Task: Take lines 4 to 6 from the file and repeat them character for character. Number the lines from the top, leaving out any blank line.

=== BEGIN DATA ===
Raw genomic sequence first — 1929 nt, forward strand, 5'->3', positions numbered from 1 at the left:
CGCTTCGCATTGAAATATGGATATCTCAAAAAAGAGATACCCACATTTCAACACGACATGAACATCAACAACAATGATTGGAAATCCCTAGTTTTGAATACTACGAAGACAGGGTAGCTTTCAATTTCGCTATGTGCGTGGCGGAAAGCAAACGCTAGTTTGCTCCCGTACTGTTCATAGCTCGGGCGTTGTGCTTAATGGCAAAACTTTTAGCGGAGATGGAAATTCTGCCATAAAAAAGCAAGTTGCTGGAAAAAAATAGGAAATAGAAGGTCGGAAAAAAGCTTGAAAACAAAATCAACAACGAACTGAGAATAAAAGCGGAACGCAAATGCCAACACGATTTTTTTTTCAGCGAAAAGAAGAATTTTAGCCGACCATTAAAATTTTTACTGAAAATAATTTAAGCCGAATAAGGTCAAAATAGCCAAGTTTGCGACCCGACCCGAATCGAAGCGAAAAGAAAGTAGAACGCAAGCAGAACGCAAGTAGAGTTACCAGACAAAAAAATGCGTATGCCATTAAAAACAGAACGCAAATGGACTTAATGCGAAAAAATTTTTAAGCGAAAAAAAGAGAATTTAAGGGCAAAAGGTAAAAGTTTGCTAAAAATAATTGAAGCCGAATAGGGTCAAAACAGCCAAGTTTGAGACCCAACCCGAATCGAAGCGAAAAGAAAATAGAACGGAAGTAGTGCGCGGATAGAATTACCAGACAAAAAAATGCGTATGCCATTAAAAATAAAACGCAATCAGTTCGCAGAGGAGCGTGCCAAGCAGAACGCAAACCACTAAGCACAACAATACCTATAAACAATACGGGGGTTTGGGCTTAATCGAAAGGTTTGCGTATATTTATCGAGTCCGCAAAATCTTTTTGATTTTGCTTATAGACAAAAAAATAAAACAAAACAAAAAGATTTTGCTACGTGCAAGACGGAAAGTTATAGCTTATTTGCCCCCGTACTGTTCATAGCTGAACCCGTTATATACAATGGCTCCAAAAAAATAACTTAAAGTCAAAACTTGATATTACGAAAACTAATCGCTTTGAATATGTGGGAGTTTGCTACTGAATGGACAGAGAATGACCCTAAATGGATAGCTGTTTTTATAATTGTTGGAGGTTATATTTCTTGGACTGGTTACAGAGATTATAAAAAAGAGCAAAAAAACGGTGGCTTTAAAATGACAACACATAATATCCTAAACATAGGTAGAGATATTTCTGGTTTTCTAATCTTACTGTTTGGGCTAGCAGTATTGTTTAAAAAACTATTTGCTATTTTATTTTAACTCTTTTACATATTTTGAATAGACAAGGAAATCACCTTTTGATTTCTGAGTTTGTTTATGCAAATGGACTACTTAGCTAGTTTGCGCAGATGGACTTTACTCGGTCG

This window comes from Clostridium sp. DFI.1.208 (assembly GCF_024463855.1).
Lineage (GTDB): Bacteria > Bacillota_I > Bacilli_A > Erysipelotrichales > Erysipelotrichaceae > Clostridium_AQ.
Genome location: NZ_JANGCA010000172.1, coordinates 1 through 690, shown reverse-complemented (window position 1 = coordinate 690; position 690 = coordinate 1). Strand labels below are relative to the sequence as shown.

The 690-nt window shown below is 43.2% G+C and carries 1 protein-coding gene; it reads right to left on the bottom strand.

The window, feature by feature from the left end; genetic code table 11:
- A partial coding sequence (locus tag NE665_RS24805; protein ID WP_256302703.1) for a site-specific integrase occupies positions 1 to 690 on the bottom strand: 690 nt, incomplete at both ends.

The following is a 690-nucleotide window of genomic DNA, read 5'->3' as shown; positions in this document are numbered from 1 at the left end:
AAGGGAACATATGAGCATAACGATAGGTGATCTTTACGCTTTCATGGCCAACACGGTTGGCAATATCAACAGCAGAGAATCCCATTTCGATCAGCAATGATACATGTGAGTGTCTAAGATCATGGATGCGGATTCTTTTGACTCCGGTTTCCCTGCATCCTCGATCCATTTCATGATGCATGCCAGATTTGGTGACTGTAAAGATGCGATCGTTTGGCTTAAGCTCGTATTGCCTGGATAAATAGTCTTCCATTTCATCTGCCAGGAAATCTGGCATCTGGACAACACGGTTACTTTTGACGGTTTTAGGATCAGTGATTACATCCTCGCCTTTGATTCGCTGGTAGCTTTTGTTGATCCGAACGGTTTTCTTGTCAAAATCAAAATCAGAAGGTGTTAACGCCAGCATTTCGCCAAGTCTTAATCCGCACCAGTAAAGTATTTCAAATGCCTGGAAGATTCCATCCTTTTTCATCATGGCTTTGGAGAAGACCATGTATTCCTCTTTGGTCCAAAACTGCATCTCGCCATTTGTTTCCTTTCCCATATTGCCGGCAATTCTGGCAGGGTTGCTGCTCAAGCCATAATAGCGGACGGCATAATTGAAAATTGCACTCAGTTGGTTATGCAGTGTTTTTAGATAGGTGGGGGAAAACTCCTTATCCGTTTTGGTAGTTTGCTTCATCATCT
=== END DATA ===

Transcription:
Lineage (GTDB): Bacteria > Bacillota_I > Bacilli_A > Erysipelotrichales > Erysipelotrichaceae > Clostridium_AQ.
Genome location: NZ_JANGCA010000172.1, coordinates 1 through 690, shown reverse-complemented (window position 1 = coordinate 690; position 690 = coordinate 1). Strand labels below are relative to the sequence as shown.

The 690-nt window shown below is 43.2% G+C and carries 1 protein-coding gene; it reads right to left on the bottom strand.